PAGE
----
Self-insurance viewpoints: Employers lead the charge
In the June 2018 Employee Benefit Adviser cover story, we examine how employers and benefit advisers are turning to self-insurance to rein in costs. Here are the opinions of two leading benefit industry observers for their take on this new paradigm.
Chatrane Birbal, senior adviser for the Society of Human Resource Management:
“At least 41% of private-sector employers reported that they self-insured at least one of their health plans in 2016; this was a 43% increase from 28.5% in 1996.
Driven by increasing costs, employers — especially those that are self-insured — are exploring other healthcare design options in an effort to continue offering desirable compensation and benefits packages as a way to recruit and retain talent.
Employers leading the charge are primarily large self-insured companies, which are adopting various value-based care strategies, bundled payments programs (through, for example, a “Centers of Excellence” program), reference-based pricing, employer-direct-to-provider contracting and utilizing transparency tools.”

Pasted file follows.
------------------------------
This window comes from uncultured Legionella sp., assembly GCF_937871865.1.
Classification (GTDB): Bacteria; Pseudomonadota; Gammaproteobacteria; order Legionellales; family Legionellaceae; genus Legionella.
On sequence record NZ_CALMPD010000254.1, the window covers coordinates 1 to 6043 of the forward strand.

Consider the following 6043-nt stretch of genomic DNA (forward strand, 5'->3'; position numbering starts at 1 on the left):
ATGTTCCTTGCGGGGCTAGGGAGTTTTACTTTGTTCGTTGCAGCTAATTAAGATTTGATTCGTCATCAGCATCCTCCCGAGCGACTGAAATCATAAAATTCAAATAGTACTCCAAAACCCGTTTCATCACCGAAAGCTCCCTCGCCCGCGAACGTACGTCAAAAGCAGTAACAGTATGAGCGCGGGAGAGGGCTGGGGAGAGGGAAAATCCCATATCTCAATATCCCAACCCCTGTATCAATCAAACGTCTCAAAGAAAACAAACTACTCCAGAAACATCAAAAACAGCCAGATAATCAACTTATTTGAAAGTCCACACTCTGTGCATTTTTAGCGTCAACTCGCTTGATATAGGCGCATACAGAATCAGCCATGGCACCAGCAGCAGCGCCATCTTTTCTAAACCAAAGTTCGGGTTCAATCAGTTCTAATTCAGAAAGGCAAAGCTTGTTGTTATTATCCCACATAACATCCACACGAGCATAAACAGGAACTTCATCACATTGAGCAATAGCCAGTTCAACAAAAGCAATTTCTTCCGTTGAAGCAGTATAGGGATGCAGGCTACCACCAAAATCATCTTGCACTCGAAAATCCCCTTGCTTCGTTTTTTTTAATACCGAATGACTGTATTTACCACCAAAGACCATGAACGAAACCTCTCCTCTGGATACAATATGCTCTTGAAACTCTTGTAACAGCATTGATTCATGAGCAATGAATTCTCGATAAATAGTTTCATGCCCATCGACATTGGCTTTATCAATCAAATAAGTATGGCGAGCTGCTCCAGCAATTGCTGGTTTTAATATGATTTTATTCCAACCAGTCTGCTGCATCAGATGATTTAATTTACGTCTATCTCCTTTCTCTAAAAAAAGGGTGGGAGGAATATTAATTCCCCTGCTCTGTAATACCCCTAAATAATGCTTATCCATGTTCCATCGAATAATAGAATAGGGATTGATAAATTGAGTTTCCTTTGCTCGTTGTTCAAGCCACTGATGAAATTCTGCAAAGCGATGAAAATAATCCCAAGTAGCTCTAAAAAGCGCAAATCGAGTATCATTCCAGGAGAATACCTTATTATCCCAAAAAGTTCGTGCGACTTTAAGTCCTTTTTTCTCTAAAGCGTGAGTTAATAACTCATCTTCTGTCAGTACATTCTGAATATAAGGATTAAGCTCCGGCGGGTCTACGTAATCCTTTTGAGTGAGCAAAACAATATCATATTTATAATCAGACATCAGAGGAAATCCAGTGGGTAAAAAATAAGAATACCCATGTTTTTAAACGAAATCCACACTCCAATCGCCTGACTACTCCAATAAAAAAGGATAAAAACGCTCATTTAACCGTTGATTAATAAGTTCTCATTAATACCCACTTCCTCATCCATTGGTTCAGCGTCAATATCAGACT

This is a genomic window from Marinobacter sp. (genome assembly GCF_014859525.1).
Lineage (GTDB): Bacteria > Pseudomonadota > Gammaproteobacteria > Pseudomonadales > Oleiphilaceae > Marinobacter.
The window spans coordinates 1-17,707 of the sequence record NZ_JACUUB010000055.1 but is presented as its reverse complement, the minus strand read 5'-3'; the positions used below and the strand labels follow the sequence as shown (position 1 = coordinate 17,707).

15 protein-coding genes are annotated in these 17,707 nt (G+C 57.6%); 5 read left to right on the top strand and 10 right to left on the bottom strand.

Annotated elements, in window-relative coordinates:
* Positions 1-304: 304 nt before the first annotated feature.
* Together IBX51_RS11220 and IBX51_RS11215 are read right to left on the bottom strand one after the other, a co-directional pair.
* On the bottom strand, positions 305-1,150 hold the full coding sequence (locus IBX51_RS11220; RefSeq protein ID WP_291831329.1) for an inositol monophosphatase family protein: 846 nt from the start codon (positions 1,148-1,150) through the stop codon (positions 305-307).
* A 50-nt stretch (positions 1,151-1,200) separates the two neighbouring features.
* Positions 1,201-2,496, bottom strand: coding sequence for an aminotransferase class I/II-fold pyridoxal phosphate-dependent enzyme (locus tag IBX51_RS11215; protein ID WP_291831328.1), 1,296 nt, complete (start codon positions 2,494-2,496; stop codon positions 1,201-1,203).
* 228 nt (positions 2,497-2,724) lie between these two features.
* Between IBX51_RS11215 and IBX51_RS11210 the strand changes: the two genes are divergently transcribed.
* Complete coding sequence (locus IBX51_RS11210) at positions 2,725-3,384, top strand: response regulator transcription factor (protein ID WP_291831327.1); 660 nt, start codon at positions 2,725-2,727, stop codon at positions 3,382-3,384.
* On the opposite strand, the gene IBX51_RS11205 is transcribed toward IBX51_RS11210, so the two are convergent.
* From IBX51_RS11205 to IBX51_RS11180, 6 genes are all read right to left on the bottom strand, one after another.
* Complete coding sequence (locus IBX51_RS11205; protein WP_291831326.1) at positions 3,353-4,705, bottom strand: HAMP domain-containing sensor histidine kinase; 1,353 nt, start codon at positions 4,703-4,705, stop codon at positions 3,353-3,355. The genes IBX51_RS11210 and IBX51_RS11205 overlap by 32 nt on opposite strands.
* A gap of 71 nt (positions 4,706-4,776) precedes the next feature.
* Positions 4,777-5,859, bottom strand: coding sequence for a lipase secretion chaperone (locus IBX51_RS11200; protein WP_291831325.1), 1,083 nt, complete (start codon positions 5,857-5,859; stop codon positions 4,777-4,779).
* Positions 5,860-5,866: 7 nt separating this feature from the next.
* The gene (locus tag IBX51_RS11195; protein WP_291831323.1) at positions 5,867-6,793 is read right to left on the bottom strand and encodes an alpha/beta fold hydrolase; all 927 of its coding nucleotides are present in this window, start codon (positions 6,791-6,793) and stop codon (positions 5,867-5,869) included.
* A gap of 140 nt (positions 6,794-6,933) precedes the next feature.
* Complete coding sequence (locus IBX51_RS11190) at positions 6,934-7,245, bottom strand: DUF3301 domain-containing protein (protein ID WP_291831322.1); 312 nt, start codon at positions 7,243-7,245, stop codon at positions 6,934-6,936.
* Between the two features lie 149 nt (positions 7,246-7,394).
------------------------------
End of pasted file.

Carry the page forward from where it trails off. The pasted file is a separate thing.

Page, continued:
Daniel Cobb, vice president of Winston Benefits, a benefit brokerage based in Atlanta:
“I would argue that [self-insurance] is for any business and its leadership that wants to create more stability in managing the expense related to providing health and welfare benefits to its employees.
What we have is a healthcare supply chain problem, and you can’t solve a supply chain problem with insurance. Most employers rely on the current healthcare delivery system, which is rife with artificial prices, lacks transparency and uses insurance products and provider networks to steer employees and exploit their employer’s bottom line. It’s impossible to manage costs, quality, and outcomes, and we have a couple of decades’ worth of data to prove it.”
Read the EBA cover story on self-insurance here.